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How to Prevent Common Toxins from Taking Over Your Home

How to Prevent Common Toxins from Taking Over Your Home


Unless you have a severe allergy or have had a reaction to a chemical, cleaner, or pollutant that sends you straight to the doctor, you may not know if there are toxins in your home damaging your health. Our homes are supposed to be safe spaces, but from mold growing inside a wall to allergens in the air, they’re often quite the opposite. Many times, you’ll be able to identify a toxin in your home when you see the tale-tell black dots of mold or smell a faint but persistent odor from vinyl flooring. Other times, a toxin is silent but deadly.


Before you take a sledgehammer to your kitchen wall, there are some common-sense ways you can reduce the toxins in your home and prevent pollutants and allergens from wreaking havoc on your health.


Clean Your Indoor Air

When was the last time you opened a window? Keeping the air circulating in your home is key to reducing allergens and pollutants. Other ways you can improve the quality of your home’s air — along with the quality of your health — include:


  • Purchasing plants that are known air filters, like peace lily and English ivy.
  • Cleaning and changing your air conditioning filters regularly. Air filters can transform your air by cleaning out as much as 99.9 percent of the pollutants in it. Remember to use a tape measure to find the correct size; there are many custom-sized filters available, so it’s important to know the exact size you need as well as the difference between nominal and actual sizes.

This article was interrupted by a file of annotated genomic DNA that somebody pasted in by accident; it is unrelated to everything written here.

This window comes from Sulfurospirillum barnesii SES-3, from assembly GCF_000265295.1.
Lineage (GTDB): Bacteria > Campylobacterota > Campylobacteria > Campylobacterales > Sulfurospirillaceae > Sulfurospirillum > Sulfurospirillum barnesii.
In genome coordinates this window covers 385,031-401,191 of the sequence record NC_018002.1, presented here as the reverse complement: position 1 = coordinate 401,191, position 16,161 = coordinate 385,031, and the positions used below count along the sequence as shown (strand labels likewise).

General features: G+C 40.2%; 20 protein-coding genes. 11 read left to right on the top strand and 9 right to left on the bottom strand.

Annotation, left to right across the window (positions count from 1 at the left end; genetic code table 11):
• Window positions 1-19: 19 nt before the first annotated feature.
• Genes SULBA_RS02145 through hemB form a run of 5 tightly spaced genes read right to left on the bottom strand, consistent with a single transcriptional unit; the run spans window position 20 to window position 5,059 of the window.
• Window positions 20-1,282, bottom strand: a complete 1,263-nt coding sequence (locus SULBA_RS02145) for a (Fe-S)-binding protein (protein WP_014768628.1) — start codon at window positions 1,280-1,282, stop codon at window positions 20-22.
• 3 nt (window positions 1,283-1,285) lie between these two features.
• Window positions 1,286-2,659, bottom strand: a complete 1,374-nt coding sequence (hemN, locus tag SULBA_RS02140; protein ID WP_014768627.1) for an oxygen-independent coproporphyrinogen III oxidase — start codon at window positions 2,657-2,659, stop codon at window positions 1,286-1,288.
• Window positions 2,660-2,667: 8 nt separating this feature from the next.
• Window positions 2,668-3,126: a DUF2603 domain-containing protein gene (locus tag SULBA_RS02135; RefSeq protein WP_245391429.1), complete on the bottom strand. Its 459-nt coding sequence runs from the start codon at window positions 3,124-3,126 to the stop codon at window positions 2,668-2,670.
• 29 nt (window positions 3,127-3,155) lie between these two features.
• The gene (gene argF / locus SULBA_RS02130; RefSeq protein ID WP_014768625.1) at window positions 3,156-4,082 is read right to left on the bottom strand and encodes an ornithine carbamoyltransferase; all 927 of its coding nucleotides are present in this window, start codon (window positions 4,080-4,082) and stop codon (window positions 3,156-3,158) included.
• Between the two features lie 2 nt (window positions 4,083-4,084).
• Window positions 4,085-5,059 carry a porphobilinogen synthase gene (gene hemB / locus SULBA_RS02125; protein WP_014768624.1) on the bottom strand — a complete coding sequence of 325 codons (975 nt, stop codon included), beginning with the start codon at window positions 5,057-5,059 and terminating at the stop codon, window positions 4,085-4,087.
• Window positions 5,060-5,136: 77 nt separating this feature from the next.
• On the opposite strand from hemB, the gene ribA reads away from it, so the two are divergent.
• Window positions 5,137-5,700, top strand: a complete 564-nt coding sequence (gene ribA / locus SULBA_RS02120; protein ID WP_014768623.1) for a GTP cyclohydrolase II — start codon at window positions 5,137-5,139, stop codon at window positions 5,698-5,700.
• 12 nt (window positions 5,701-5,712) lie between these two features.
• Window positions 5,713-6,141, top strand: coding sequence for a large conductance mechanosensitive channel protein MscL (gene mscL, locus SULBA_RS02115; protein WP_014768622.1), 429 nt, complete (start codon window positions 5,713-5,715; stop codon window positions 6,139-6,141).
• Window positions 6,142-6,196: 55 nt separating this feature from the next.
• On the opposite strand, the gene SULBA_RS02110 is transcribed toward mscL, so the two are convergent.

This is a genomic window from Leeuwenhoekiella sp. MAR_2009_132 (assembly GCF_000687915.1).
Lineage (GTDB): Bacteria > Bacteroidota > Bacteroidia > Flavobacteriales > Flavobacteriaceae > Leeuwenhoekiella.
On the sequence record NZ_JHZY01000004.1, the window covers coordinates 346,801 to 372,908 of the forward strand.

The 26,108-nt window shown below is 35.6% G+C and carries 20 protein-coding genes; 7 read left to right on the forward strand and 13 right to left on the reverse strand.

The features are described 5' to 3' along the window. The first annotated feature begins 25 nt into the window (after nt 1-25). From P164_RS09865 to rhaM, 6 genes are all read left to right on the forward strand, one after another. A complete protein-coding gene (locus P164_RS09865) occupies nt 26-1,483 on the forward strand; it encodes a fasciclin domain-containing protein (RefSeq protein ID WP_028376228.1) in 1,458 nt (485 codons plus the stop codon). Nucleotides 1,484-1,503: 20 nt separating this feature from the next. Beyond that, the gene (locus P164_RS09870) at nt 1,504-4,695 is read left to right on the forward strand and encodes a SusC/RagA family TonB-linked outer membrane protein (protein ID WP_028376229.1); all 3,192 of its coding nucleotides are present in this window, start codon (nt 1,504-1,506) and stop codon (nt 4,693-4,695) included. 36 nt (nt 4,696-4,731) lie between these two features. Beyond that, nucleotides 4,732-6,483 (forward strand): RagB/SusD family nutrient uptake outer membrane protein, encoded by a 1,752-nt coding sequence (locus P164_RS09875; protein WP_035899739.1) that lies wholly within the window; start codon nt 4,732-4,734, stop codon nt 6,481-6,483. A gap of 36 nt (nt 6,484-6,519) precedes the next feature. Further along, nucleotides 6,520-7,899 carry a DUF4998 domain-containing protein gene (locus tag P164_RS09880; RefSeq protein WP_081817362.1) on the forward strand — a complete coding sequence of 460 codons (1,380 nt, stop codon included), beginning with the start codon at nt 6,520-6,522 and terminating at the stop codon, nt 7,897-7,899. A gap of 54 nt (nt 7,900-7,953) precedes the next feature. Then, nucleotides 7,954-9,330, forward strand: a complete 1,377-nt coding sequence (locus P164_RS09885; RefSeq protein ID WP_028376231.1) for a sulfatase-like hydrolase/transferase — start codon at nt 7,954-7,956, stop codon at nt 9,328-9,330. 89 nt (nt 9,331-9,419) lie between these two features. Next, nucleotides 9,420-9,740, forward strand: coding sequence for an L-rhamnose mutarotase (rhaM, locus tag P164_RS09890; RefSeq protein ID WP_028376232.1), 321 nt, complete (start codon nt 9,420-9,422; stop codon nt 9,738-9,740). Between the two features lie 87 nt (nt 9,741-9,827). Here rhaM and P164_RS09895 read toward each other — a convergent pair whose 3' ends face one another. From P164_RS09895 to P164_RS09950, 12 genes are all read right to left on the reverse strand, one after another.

• Making sure all ventilation fans, like the ones typically found in kitchens and bathrooms, release air outside and not into attics or crawl spaces.
  • Keeping humidity levels at or under 50 percent by purchasing a humidifier for arid climates and a dehumidifier for moist ones.


If the air you breathe in every day is loaded with pet dander, dust mite debris, and pollen, you and your family could be on the cusp of several serious respiratory illnesses — from uncomfortable allergies to debilitating asthma.


Know the Warning Signs

If you are curious about the toxins in your home, the next step is to know how to spot them. If you suspect something is amiss, you may want to test for specific toxins. You can hire a professional to make an assessment, or simply rely on keen observation. While it can be nearly impossible to create a completely toxin-free home, you can take precautions to minimize your family’s exposure. Knowing the warning signs will help you know what to test for.


  • Lead: In high levels, results in poisoning that can cause abdominal pain, fatigue, and weight loss. Especially dangerous for children, lead poisoning can cause developmental delays and learning disabilities.
  • Mold: Inhaling mold spores can lead to chronic runny nose, red eyes, rashes, sneezing, and asthma.
  • Radon: Leaking into your home through cracks in the foundation, radon can ultimately lead to lung cancer.


Some toxins are odorless and colorless, such as radon and carbon monoxide. Install a carbon monoxide detector to keep your family safe, especially if you have gas appliances, such as stoves and hot-water heaters. If anyone in your home has problems with hearing, consider getting one with a loud alarm. It’s also wise to occasionally get your home tested for carbon monoxide by professionals to ensure nothing is amiss.


Avoid Bringing in Toxins

Did you know that over time, certain kinds of furniture can leak formaldehyde, or that homes built before the 70s may have electrical wiring that emits polychlorinated biphenyls (PCBs), which can lead to cancer? You can avoid bringing in toxins to your home by:


  • Avoiding smoking tobacco in the home.
  • Replacing cabinets made from particleboard, which emits formaldehyde, with stainless steel or formaldehyde-free fiberboard.
  • Purchasing fabrics made from organic natural fibers and avoiding bedding, curtains, or clothing with pesticides or chemicals.
  • Sleeping on mattresses made from natural cotton or natural latex.


Keeping your finger on the pulse of toxins in your home is an ongoing chore, but it is one that gets easier over time. Making these healthy decisions an everyday choice will not only change your home, it will change your life.